By Richard Marsden
Pope Francis’ new apostolic exhortation Gaudete et Exsultate places a significant emphasis on the call to holiness in everyday life and refers to the witness of lay people in a particular way.
This call to imitate Christ in daily activities in the family, marriage and work is exactly the message promoted and lived throughout the world by the Personal Prelature of Opus Dei, founded by Saint Josemaría Escrivá in 1928.
Vatican News' Richard Marsden spoke to Jack Valero, the Communications Director of Opus Dei in the United Kingdom, on his reaction to Gaudete et Exsultate.
Holiness in the normality of life
Valero said: “This is a wonderful document addressed to everyone, absolutely everyone, and telling them you don’t need to be a special person, or a priest, or a nun, or a pope to strive for holiness. Everybody should strive for holiness and it’s very easy: you just need to want and to allow God to do it in you – the grace of God is always available to everyone.
“It’s in the normal daily things of life that you are going to find that holiness. That really taps into the kind of spirituality that we’ve been talking about for many years in Opus Dei, to the many lay people that come to our activities.”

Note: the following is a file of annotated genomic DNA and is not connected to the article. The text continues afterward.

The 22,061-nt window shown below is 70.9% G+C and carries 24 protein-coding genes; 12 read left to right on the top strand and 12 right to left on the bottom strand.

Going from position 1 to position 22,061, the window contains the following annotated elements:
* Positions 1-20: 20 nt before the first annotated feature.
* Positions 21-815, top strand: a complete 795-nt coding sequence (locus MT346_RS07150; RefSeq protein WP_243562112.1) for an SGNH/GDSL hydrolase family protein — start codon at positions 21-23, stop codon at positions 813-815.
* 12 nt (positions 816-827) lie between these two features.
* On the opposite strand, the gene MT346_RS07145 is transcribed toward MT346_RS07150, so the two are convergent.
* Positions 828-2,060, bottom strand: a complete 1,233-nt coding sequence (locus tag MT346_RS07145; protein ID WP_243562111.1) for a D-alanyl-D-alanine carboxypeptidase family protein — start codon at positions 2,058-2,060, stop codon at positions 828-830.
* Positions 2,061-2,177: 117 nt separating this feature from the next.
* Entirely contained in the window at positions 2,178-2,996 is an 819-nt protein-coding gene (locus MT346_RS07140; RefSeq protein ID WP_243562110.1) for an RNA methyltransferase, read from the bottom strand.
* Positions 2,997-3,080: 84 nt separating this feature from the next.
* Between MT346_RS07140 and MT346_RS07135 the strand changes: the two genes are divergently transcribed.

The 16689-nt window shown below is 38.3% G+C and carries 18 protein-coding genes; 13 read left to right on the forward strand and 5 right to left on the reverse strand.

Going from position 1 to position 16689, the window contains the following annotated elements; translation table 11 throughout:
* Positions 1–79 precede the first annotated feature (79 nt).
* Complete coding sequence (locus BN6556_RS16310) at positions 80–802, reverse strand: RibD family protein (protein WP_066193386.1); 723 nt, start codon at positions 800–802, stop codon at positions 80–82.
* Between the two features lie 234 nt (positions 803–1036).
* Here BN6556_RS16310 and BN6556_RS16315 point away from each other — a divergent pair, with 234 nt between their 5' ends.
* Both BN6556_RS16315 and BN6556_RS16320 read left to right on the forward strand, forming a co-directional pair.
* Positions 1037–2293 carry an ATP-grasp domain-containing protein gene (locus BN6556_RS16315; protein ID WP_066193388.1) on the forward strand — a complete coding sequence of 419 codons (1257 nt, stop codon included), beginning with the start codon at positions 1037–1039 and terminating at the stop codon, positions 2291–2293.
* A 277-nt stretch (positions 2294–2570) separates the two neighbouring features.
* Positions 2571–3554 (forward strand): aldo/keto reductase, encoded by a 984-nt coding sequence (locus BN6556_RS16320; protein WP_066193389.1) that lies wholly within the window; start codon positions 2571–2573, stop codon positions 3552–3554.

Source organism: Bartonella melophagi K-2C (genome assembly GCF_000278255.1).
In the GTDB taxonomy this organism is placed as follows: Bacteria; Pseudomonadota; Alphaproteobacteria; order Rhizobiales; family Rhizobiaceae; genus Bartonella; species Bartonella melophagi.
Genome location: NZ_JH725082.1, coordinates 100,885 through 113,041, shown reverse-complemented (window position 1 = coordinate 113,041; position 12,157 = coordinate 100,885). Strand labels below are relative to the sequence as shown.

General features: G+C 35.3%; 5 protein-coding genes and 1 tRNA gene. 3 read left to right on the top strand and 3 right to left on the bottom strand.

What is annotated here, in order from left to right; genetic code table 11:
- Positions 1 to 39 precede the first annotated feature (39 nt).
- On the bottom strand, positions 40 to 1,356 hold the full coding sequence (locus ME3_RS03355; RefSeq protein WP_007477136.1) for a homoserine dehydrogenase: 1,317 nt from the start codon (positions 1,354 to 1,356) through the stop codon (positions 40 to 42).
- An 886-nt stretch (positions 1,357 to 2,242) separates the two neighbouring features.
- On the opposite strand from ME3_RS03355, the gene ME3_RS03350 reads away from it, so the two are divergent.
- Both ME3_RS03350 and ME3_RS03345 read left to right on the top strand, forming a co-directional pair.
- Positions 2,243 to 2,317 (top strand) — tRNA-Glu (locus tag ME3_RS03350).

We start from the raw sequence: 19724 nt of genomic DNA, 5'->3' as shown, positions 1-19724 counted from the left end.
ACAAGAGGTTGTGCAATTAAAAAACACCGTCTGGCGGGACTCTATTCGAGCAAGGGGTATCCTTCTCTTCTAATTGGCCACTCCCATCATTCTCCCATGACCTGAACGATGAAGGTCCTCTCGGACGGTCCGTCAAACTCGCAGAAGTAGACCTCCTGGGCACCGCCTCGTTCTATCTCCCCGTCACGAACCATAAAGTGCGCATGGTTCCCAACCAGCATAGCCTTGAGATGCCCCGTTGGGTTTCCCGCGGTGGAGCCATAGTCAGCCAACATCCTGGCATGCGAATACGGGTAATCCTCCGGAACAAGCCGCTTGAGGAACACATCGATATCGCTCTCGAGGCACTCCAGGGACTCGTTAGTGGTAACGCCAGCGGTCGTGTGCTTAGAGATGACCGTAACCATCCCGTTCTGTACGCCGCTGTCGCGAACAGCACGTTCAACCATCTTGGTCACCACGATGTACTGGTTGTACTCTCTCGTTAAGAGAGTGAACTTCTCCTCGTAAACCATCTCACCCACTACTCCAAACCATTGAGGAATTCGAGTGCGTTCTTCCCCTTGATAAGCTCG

Valero said Pope Francis outlines the traditional ways of striving for holiness – prayer, fasting and almsgiving – with a particular emphasis on the third of these which involves “looking at the people around us and seeing that they represent Christ for us.”
Merciful actions and holiness in work
As well as the importance of works of mercy to those in need, Valero also pointed out that striving for holiness involves “going to work, doing your work well, and relating to your colleagues at work.” He also emphasised the example Pope Francis uses of parents looking after their children. “So every action with regard to daily life with regard to other people is part of this striving for holiness,” Valero added.
The family as a school for holiness
Holiness lived by parents provides a good example to their children on how to grow in faith, Valero explained. “Vocations in our experience come from good families. We see that vocations to celibacy for example – to the priesthood, religious life or commitment to celibacy among lay people – come from families where marriages are strong.”
Misuse of social media
Valero is also the coordinator of Catholic Voices UK, a project which offers speakers to the media for comment from a Catholic perspective.
Reacting to Pope Francis’s warning in the apostolic exhortation against the misuse of digital media through “networks of verbal violence”, Valero called gossip “dangerous and destructive” and emphasised that Catholics “need to learn how to use these technologies well.”